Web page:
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Global scholars voiced for health equity and science-led public policy to cope with future pandemics

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Press ReleasePerspectives of scholars on the origin, spread and consequences of COVID-19 are diverse but not polarized

The coronavirus disease 2019 (COVID-19) has shaken the foundation of global economic, social, and health systems. There is an urgent need of a broad consensus about how and why COVID-19 impacted on such an unprecedented scale and what measures are needed to contain such pandemics in the future. 

A global survey among international research scholars across 131 countries determined a pattern of perspectives on the origin, spread and consequences of COVID-19. The results have been published on June 15, 2022 in the Humanities and Social Sciences Communications journal published by Springer Nature.

With a global survey of scholars, we were able to determine dimensionality of perspectives that overwhelmingly call for health equity and science-led policy with emphasis on economy and ecology. A complete integration of the ecological approach in our current affairs is also needed to cope with COVID-19 and similar pandemics in future.

– Prakash K. Paudel, Senior Scientist at Kathmandu Institute of Applied Sciences and principal investigator of the study

The World Health Organization (WHO) declared COVID-19 outbreak a public health emergency of international concern on 30 January 2020 to intensify the global preparedness and later declared a global pandemic on 11 March 2020. The governments across the world implemented disparate policies based on their social, economic and poltical systems to prevent further aggravation of risks due to such pandemics. However, ad-hoc and sporadic actions by goverments to cope with such pandemics may not produce sustainable solutions. This necessitates the need for a broad consensus about what is needed in the post-COVID-19 world.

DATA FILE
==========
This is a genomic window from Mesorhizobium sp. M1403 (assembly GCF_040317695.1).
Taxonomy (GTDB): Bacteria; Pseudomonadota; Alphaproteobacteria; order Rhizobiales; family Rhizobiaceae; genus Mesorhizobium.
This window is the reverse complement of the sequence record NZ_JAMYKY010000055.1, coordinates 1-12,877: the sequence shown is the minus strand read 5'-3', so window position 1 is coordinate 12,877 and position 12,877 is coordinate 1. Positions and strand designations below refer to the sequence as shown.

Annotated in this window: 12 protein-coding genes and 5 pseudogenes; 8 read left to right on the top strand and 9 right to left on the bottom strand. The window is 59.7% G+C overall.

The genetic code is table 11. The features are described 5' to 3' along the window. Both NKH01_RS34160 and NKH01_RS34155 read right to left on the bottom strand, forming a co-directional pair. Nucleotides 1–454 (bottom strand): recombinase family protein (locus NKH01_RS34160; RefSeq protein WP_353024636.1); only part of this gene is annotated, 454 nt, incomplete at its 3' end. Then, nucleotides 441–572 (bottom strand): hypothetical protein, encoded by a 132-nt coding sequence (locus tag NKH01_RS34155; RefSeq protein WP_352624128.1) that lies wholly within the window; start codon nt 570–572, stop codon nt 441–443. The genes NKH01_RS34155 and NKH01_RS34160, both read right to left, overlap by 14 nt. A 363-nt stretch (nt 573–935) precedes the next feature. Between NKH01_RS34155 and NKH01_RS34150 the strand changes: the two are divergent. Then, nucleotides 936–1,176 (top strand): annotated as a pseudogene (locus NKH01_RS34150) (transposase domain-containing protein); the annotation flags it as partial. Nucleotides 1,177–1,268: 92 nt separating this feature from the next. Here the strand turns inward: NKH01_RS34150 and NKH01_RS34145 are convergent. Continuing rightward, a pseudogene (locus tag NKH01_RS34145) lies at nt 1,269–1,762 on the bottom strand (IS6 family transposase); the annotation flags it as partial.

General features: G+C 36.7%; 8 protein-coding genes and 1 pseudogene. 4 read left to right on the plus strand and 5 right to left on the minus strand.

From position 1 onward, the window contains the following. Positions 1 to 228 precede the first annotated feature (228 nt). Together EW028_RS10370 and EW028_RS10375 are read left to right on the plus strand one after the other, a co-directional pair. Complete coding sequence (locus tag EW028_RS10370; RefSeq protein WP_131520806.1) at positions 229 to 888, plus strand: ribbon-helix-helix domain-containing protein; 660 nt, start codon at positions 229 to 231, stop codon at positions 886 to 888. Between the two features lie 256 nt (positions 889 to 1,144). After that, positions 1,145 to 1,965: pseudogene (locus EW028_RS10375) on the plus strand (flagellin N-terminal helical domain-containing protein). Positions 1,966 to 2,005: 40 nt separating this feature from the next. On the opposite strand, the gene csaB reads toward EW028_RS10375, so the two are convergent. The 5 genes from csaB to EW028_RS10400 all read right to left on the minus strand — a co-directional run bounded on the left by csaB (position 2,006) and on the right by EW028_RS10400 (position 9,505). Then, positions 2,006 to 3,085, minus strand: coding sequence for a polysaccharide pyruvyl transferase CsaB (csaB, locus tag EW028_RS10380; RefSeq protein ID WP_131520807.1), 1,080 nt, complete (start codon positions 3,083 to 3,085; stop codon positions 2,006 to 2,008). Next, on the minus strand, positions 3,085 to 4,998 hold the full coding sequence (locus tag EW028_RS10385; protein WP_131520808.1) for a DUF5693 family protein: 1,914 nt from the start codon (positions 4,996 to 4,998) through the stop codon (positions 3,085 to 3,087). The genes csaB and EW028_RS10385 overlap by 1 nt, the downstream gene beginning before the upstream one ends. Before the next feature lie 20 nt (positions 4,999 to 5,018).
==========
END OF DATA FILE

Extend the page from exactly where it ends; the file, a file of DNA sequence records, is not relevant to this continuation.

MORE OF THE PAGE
The researchers identified three dimensions of thinking – the first dimension relates to public health and has widespread support, and the second dimension relates to science-led policy development focusing on social justice and environmental governance, covering components of both ecology and economy. The third dimension covers the role of nature conservation in reducing the risk of pandemics.

This study by a team of researchers from tweleve countries found highest consensus among scholars on statements related to improving public health infrastructure and delivering economic support whereas ecological prompts received the lowest support.

We believe these results have a global significance while formulating national, regional and international development and health related policies, including strategies targeted at meeting sustainable development goals in this increasingly challenging global environmental change.  

For further information:

Dr. Prakash Kumar Paudel,

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